Bisphenol A (BPA) is a chemical that has been largely used in the making of polycarbonate plastics and epoxy resins since early 1960s.
Where is it found?
Polycarbonate plastics have many applications and are used in some food and drink packaging, such as water, compact discs, certain equipment and devices. Epoxy resins have use as lacquers in coating of metal cans, such as food cans, bottle tops to mention a few. On a closer note to parents, BPA is also found in infant bottles as well as the lining of formula tins.
How does BPA get into humans?
BPA exists in the environment and the main mode of entry into humans is mainly via the consumption of food and drinks. BPA is safe at very low levels that occur in some foods. BPA can leach from the linings of the products into liquid and then get consumed into the body. The level of BPA leaching increases with temperature and with the age and quality of the container. BPA can leach into breastmilk too, hence nursing mothers should take note of their diet as well.
Why is it a Concern?
BPA exposure can lead to potential health effects on the brain, behavior and prostate gland of fetuses, infants and children. Young fetuses and babies are possibly due to the smaller body weight thus higher concentration of BPA. This concern is valid as we live in a highly industrialised and commercialised world; many varieties and brands of products are used for newborns, tens and thousands of food and drinks are packaged for consumption by the masses. If it is possible, it would definitely be best to be aware and to do what we can to reduce BPA leaching into our bodies.
How Do We Reduce Exposure to BPA?
- Keep plastic out of the freezer, microwave and dishwasher. BPA and phthalates leach at a higher rate in hot or cold temperatures. Polycarbonate plastic is strong and durable, but over time it may break down from use at high temperatures. So before you microwave that daily coffee, or milk, ensure that the container is microwave safe. (On a side note, the ever so common and popular melamine is not microwave safe)
- Avoid disposable paper cups, aluminium drink cans and canned products (canned food, canned soup). Formula powder tin lining contains BPA as well.
- Some baby bottles, sippy cups, tableware contain BPA. Try to buy BPA free products if possible, these are widely available in supermarkets and department stores and most are quite affordable. Look for the “BPA free” label.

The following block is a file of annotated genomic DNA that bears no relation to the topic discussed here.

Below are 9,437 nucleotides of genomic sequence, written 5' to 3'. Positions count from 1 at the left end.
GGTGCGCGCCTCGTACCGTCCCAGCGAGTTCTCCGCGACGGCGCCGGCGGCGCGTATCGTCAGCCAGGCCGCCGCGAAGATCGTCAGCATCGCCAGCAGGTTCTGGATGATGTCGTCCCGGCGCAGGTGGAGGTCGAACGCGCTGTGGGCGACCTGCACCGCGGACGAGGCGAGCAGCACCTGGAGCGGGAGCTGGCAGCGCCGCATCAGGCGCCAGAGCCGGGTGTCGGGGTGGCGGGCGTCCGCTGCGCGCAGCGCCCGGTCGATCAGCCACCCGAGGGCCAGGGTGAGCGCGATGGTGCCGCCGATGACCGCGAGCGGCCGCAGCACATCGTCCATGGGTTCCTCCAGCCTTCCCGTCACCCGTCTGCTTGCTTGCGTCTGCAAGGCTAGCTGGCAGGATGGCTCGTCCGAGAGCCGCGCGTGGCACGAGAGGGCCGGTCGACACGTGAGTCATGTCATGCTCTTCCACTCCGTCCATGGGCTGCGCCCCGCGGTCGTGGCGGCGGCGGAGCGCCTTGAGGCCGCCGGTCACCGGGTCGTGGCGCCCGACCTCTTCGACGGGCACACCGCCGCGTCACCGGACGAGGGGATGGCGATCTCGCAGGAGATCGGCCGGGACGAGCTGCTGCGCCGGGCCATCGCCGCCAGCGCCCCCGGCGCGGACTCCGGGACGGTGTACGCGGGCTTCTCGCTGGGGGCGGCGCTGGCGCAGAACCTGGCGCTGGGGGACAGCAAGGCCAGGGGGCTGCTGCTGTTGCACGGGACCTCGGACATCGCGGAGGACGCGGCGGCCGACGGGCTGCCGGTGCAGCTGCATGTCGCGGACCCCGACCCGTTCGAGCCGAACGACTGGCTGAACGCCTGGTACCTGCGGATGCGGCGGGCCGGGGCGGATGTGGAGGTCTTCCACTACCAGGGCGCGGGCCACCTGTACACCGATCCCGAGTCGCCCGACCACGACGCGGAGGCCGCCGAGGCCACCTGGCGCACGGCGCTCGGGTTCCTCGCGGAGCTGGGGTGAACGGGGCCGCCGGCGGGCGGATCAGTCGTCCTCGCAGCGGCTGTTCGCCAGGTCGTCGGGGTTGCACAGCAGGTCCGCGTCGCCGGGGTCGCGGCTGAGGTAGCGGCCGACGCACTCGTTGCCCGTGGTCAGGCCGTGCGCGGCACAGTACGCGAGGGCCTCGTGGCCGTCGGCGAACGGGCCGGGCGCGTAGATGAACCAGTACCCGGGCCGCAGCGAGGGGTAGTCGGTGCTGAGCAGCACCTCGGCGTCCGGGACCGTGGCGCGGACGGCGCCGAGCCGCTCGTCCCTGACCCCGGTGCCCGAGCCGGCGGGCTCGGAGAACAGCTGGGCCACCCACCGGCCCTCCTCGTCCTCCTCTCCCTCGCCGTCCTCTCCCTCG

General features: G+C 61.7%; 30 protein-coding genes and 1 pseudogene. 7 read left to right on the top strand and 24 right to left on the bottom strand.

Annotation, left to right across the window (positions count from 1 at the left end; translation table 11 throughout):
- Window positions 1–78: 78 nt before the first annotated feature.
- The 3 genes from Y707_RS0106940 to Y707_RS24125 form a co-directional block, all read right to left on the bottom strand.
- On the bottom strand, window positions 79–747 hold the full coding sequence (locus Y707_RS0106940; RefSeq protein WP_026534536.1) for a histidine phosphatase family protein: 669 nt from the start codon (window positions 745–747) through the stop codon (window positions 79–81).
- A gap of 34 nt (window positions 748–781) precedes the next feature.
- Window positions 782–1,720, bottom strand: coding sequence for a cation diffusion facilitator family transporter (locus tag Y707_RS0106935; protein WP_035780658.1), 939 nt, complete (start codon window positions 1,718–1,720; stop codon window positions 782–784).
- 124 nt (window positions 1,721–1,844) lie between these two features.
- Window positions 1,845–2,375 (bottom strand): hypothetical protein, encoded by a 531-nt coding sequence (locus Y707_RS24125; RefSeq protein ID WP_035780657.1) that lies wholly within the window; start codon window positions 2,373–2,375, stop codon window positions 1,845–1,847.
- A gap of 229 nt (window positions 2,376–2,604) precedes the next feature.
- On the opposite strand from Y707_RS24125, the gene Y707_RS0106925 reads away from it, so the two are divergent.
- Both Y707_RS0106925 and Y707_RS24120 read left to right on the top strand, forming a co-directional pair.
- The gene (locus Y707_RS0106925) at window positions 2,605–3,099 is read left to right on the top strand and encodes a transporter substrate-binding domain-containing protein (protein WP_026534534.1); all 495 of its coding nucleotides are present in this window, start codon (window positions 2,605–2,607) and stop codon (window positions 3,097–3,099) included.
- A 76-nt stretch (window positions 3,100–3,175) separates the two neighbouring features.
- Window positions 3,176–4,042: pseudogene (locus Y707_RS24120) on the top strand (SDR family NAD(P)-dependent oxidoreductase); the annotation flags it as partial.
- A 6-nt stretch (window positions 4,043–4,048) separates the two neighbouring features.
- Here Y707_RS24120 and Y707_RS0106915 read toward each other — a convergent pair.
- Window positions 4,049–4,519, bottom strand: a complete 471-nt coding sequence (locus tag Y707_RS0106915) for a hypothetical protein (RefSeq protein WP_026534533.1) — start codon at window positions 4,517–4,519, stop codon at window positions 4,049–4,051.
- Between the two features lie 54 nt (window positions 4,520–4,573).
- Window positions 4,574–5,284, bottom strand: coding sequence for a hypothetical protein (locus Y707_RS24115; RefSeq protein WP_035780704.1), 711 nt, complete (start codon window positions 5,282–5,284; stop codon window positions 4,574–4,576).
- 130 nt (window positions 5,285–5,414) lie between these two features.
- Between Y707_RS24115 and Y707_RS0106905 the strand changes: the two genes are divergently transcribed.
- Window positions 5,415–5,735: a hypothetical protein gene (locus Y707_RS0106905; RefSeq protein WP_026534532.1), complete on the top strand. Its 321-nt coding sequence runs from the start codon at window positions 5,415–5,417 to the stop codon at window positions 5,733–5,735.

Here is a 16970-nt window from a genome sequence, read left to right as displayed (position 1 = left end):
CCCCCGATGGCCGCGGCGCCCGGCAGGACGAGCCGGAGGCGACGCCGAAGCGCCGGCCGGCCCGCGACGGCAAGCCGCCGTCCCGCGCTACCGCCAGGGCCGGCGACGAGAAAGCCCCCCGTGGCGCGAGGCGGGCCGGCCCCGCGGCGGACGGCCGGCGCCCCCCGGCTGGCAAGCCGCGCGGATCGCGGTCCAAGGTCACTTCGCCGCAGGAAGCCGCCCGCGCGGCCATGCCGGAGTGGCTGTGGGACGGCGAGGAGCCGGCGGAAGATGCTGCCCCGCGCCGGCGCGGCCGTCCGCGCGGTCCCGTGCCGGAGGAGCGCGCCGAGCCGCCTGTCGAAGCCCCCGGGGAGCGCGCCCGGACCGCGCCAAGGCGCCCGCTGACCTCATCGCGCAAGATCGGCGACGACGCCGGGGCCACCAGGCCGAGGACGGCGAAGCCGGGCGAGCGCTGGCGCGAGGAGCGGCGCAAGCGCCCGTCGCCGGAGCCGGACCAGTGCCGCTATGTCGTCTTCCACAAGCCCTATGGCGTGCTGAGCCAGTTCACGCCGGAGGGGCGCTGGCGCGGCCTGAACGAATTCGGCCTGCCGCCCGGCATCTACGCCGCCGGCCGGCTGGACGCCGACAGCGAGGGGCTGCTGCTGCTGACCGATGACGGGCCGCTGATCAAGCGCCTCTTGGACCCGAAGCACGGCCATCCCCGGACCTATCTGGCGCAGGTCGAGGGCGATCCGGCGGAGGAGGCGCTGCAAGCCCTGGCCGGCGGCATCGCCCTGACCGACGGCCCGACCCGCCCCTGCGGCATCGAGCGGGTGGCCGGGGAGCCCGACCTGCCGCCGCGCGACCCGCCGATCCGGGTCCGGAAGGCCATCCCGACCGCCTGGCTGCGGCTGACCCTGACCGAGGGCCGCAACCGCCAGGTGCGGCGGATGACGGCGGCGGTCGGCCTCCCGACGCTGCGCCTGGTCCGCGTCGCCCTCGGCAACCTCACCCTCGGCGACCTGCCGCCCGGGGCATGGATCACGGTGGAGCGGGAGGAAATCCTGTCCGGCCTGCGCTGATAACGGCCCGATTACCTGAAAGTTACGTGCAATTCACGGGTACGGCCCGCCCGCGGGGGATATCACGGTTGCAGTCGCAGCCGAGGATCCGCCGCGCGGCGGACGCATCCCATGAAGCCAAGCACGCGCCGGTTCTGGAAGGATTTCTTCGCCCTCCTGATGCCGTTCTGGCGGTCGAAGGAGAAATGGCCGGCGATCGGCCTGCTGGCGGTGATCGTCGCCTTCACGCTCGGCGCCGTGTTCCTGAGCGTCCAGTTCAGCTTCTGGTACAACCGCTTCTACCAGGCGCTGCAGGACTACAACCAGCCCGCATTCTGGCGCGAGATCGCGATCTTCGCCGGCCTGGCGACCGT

- Receipts have BPA so avoid letting your children play with receipts.
- Be informed. Know your plastic. Most bottles have a number at the bottom usually in a triangle. Choose safer plastics #2, #4 and #5. #3 and #7 often contain BPA. This knowledge has been most helpful at times when I see a promotion of some fancy cartoon cups or bottles. Most are #7.
- Go for alternative packaging such as glass jars or buying fresh, frozen or dried fruits and veggies will reduce exposure.
- BPA products are still carried in stores and widely available. If for some reason, BPA containers and materials are used, leaching can be minimized by :
- Using products according to the product specifications. Some labels will specify the safe temperature the products are made for. Ie., for juice, water etc.
- Ensuring that the bottles for example are not placed in boiling water. High temperature increases leaching and for babies who drink milk many times a day the level consumed adds up.
- Avoid long use of bottles. Scratches, wear and tear and the like increase the leakage of BPA from the containers. In short, throw away if worn or scratched, don’t keep them for your next child or use hand-me-down containers from children of other families.
In the USA and Canada, there is higher regulation and caution on the use of BPA. For example, from 2012 the FDA has banned all use of polycarbonate resins in infant feeding bottles, spill-proof cups etc. Certainly in the environment we are in, there are so many products and it may not be possible to avoid association with BPA.
However, armed with awareness and practical knowledge, we as parents can gatekeep the amount of BPA that we are bringing into our children, especially in common products which they use every day – it is worth the effort. You will never know how much is too much.
What’s your take on BPA products? Share your thoughts with us in the comments box below.
By Som Yew Ya